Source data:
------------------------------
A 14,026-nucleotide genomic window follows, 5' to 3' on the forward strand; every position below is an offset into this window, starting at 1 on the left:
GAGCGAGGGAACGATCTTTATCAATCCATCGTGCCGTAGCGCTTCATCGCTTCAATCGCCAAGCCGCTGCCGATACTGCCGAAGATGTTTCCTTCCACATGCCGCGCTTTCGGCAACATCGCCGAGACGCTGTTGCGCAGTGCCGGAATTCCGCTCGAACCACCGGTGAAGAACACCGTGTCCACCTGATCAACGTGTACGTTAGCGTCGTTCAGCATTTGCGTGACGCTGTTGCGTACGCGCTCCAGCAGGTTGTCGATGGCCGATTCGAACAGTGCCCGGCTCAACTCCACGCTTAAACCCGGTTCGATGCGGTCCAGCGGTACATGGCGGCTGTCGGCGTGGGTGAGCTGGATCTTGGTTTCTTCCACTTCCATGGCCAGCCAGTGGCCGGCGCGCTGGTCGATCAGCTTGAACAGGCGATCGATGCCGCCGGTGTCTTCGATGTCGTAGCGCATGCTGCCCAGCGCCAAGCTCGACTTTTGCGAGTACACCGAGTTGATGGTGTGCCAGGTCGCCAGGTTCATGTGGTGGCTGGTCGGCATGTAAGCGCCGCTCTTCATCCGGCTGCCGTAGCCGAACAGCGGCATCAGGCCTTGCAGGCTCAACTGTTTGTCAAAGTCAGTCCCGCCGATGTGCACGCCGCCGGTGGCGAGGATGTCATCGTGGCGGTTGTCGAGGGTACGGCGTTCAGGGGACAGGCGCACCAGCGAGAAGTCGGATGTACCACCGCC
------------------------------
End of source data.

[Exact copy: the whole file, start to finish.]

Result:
A 14,026-nucleotide genomic window follows, 5' to 3' on the forward strand; every position below is an offset into this window, starting at 1 on the left:
GAGCGAGGGAACGATCTTTATCAATCCATCGTGCCGTAGCGCTTCATCGCTTCAATCGCCAAGCCGCTGCCGATACTGCCGAAGATGTTTCCTTCCACATGCCGCGCTTTCGGCAACATCGCCGAGACGCTGTTGCGCAGTGCCGGAATTCCGCTCGAACCACCGGTGAAGAACACCGTGTCCACCTGATCAACGTGTACGTTAGCGTCGTTCAGCATTTGCGTGACGCTGTTGCGTACGCGCTCCAGCAGGTTGTCGATGGCCGATTCGAACAGTGCCCGGCTCAACTCCACGCTTAAACCCGGTTCGATGCGGTCCAGCGGTACATGGCGGCTGTCGGCGTGGGTGAGCTGGATCTTGGTTTCTTCCACTTCCATGGCCAGCCAGTGGCCGGCGCGCTGGTCGATCAGCTTGAACAGGCGATCGATGCCGCCGGTGTCTTCGATGTCGTAGCGCATGCTGCCCAGCGCCAAGCTCGACTTTTGCGAGTACACCGAGTTGATGGTGTGCCAGGTCGCCAGGTTCATGTGGTGGCTGGTCGGCATGTAAGCGCCGCTCTTCATCCGGCTGCCGTAGCCGAACAGCGGCATCAGGCCTTGCAGGCTCAACTGTTTGTCAAAGTCAGTCCCGCCGATGTGCACGCCGCCGGTGGCGAGGATGTCATCGTGGCGGTTGTCGAGGGTACGGCGTTCAGGGGACAGGCGCACCAGCGAGAAGTCGGATGTACCACCGCC